As we walked to dinner last night, we were surprised to see a small tent set up outside the adjacent apartment buildings, with a pair of white-clad people mulling around outside. For a moment I thought they were nurses. Perhaps they were having a blood drive? I wondered.
"It's a funeral," a student explained.
"I've never seen a Chinese funeral before," I said, as we continued to dinner, hiding my curiosity. Somehow during my first two years in Tonghua, I managed to never see a funeral, just the numerous graves on the side of the hill outside campus. I imagine that maybe it was simply too cold. So they were held indoors. On the way back, we made sure to make a detour closer to the tent, so we could get a glimpse inside.
Inside there appeared to be an altar at one end, where a photograph of the dead man was displayed. Next to the photo, there were joss sticks of burning incense and what looked like a pile of fruit. Offerings for the departed. Alongside the tent, which looks a bit like a 15-by-15-foot, 3-sided enclosure they might use for a booth at a fair in America, were a trio of multi-colored Pinwheel-like Chinese wreaths. Inside, a pair of mourners sat on the ground, wearing baggy white clothes and turban-like hats, crying. I couldn't tell if they were relatives or professional mourners. In China there is a tradition of hiring professional mourners for funerals.
I asked about the white clothing and discovered that mourners typically wear white because the body turns pale after death.
"What will happen?" I asked.
"There will be a singer. They will sing Shaanxi Opera all night," a student explained. "Starting at midnight."
"What's it like? Is it like Beijing Opera?" Wes asked.
"It's loud like heavy metal music."
I waited expectedly last night with my earplugs ready to muffle the sound, but was surprised that they didn't start singing.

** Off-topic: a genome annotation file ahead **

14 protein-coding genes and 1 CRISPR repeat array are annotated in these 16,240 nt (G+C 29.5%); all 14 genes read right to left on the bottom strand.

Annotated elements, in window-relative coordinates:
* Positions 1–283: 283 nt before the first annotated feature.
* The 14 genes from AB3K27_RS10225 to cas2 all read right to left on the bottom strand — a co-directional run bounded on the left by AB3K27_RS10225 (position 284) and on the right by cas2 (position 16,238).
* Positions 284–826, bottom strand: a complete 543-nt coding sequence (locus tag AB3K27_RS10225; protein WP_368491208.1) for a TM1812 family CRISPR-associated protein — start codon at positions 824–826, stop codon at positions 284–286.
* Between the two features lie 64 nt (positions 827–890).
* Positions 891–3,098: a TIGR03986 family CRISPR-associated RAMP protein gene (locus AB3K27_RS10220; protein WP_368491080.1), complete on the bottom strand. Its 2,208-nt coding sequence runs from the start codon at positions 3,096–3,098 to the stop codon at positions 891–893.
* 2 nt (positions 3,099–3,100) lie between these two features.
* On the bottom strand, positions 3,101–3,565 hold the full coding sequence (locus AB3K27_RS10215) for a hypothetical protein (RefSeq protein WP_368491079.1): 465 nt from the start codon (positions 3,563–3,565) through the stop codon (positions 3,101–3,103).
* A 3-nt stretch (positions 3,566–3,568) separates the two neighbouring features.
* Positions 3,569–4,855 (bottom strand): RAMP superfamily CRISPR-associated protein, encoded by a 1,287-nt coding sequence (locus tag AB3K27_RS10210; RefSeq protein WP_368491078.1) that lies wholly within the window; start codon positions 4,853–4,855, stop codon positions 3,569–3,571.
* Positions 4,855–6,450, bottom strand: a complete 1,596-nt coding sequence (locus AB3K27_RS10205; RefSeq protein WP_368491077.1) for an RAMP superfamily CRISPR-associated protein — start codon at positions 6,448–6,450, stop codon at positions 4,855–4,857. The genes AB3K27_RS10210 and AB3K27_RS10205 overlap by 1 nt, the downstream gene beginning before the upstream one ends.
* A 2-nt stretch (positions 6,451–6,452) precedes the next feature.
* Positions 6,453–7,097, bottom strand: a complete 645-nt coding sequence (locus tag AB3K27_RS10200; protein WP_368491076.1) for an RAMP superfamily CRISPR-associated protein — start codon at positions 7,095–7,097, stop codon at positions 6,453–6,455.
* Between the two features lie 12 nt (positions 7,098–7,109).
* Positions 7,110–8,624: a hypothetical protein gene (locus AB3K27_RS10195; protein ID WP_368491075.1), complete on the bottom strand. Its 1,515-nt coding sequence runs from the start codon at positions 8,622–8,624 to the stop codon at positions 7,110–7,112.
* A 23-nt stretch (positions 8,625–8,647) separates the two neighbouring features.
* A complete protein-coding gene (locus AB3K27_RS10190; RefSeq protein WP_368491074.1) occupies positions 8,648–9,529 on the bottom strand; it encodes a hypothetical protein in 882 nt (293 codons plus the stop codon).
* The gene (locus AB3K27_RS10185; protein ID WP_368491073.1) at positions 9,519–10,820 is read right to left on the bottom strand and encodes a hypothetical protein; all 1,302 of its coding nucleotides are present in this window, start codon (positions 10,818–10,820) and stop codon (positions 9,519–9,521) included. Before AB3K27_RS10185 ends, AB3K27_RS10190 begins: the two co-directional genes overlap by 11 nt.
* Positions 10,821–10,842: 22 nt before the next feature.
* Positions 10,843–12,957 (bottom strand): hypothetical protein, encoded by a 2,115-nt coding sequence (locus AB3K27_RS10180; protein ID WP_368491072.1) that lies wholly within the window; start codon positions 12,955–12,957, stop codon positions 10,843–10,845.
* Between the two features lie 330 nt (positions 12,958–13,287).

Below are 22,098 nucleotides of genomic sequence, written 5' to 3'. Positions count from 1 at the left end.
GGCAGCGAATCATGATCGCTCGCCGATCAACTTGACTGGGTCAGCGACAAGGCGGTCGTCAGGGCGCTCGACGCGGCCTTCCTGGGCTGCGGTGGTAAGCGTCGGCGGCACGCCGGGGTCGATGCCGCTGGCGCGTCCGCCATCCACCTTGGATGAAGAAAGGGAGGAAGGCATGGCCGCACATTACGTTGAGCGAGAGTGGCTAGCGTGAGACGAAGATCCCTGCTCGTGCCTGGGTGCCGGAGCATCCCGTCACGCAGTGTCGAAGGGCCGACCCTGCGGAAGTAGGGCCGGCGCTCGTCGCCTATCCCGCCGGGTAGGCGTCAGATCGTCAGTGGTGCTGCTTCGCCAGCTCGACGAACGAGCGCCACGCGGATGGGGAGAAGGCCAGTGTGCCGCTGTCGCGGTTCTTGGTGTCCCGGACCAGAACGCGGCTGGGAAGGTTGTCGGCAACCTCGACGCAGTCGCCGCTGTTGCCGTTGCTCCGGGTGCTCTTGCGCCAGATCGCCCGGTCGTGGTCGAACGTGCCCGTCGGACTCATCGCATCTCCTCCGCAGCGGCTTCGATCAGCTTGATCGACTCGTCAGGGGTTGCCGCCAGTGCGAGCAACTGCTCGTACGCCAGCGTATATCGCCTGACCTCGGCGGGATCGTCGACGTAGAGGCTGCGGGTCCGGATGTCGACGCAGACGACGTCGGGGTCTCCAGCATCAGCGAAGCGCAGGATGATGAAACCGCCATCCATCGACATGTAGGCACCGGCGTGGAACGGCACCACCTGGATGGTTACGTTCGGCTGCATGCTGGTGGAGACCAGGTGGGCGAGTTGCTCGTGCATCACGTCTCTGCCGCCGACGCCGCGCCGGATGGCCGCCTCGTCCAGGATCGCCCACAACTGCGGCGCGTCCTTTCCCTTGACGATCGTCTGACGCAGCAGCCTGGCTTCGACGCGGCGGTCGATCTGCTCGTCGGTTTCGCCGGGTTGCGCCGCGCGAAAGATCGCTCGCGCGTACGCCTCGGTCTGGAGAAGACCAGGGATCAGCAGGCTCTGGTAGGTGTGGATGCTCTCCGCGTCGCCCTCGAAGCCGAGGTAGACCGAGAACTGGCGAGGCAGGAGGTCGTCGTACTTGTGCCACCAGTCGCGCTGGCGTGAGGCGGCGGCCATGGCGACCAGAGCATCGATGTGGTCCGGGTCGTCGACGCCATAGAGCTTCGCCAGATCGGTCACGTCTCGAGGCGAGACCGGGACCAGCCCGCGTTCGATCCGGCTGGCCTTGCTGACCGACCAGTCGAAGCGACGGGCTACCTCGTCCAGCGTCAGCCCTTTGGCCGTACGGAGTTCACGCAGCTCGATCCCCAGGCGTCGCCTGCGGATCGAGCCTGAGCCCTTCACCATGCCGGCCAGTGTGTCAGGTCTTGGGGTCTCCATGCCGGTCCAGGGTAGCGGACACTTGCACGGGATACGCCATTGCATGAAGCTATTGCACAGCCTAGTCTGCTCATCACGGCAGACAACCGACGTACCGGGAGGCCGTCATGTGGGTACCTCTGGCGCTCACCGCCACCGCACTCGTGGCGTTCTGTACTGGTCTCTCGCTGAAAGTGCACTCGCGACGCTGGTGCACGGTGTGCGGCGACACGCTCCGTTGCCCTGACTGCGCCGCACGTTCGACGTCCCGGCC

Today, however, when I came back from office hour, loud grating music was blaring and a woman alternated between singing and wailing into a microphone (yes, this is all amplified for all to hear). I saw her playing a keyboard, and other musicians played a Chinese horn and the violin-like 2-stringed Er-hu. I gathered that perhaps this is the actual funeral. Maybe yesterday was just the first day of mourning. By this time, than a dozen mourners were gathered in the outside tent, even though the temperature had dropped into the 40s. About half of them wore white clothing. Some were inside, sitting. Several men were outside, burning paper money over a fire in a bucket, lighting loud popping fireworks. Other things seemed to burn in the flame-filled bucket, which was filled nearly to the top. Probably things like paper houses, paper cars, paper TVs and other things they think the departed might need to have a comfortable afterlife. These things show their respect for their elders and keep the relative happy so he won't have to pester them on earth.
Other customs I've heard about include keeping a light shining for the dead person "to light the way" and bowl of half-cooked rice near the body. The word for "half-cooked rice" apparently is pronounced the same as "live," echoing the family's wish for life. But I couldn't tell if they were doing these things or not. In any case, it seemed, from an outsider's perspective, to have little in common with American funerals. I'm gonna have to find out more.